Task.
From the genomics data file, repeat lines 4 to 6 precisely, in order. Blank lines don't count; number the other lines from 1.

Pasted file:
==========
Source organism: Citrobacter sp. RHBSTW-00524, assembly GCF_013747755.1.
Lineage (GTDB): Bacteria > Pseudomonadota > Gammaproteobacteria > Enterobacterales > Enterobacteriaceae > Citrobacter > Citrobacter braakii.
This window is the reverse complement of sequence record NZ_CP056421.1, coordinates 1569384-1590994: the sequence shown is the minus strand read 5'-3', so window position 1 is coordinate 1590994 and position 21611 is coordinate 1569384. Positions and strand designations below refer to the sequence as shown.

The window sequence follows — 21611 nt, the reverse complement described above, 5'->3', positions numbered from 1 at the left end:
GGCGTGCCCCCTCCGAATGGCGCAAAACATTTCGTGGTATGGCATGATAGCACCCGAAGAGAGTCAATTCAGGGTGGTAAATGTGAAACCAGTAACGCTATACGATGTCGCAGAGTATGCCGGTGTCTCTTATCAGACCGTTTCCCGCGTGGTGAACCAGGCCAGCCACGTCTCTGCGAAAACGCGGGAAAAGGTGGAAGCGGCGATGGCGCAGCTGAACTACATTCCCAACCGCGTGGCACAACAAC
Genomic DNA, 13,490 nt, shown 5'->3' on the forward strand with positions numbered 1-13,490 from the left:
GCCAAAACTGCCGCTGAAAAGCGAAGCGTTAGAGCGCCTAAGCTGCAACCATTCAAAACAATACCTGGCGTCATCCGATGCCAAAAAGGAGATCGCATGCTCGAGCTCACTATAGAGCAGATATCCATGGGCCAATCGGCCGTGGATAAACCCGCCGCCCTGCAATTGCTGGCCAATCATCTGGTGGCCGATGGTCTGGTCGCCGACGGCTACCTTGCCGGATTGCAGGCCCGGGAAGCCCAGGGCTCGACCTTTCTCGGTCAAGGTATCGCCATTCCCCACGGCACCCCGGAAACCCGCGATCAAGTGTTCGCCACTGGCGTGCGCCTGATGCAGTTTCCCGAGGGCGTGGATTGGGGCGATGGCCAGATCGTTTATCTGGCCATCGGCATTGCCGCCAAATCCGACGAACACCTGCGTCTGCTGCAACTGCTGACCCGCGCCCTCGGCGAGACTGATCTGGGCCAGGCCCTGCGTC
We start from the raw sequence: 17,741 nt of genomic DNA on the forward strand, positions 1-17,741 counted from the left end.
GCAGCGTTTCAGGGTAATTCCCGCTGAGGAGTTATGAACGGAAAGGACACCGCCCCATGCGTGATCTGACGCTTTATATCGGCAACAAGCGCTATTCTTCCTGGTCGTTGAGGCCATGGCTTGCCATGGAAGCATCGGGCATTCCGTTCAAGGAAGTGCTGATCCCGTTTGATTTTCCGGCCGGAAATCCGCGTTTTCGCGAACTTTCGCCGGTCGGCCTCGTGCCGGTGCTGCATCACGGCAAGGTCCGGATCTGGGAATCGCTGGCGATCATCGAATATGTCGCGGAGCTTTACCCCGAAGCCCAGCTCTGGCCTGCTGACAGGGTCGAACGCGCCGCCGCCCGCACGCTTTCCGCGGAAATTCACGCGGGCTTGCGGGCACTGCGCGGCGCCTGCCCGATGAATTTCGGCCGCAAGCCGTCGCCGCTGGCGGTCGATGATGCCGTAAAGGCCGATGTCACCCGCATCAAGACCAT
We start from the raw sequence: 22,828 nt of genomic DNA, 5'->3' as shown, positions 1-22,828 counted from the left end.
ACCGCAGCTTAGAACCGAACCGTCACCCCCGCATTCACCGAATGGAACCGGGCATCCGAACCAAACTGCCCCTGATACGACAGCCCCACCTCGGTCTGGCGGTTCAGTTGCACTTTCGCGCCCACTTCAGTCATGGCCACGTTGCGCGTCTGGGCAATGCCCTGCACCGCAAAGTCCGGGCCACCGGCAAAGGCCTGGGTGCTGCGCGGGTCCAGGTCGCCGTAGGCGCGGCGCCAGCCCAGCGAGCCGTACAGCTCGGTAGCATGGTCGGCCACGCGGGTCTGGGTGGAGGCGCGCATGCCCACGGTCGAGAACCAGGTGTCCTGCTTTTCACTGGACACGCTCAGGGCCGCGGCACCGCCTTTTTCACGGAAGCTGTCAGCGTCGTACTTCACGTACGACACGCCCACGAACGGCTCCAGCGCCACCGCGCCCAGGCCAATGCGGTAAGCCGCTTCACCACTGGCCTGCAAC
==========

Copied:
The window sequence follows — 21611 nt, the reverse complement described above, 5'->3', positions numbered from 1 at the left end:
GGCGTGCCCCCTCCGAATGGCGCAAAACATTTCGTGGTATGGCATGATAGCACCCGAAGAGAGTCAATTCAGGGTGGTAAATGTGAAACCAGTAACGCTATACGATGTCGCAGAGTATGCCGGTGTCTCTTATCAGACCGTTTCCCGCGTGGTGAACCAGGCCAGCCACGTCTCTGCGAAAACGCGGGAAAAGGTGGAAGCGGCGATGGCGCAGCTGAACTACATTCCCAACCGCGTGGCACAACAAC
Genomic DNA, 13,490 nt, shown 5'->3' on the forward strand with positions numbered 1-13,490 from the left: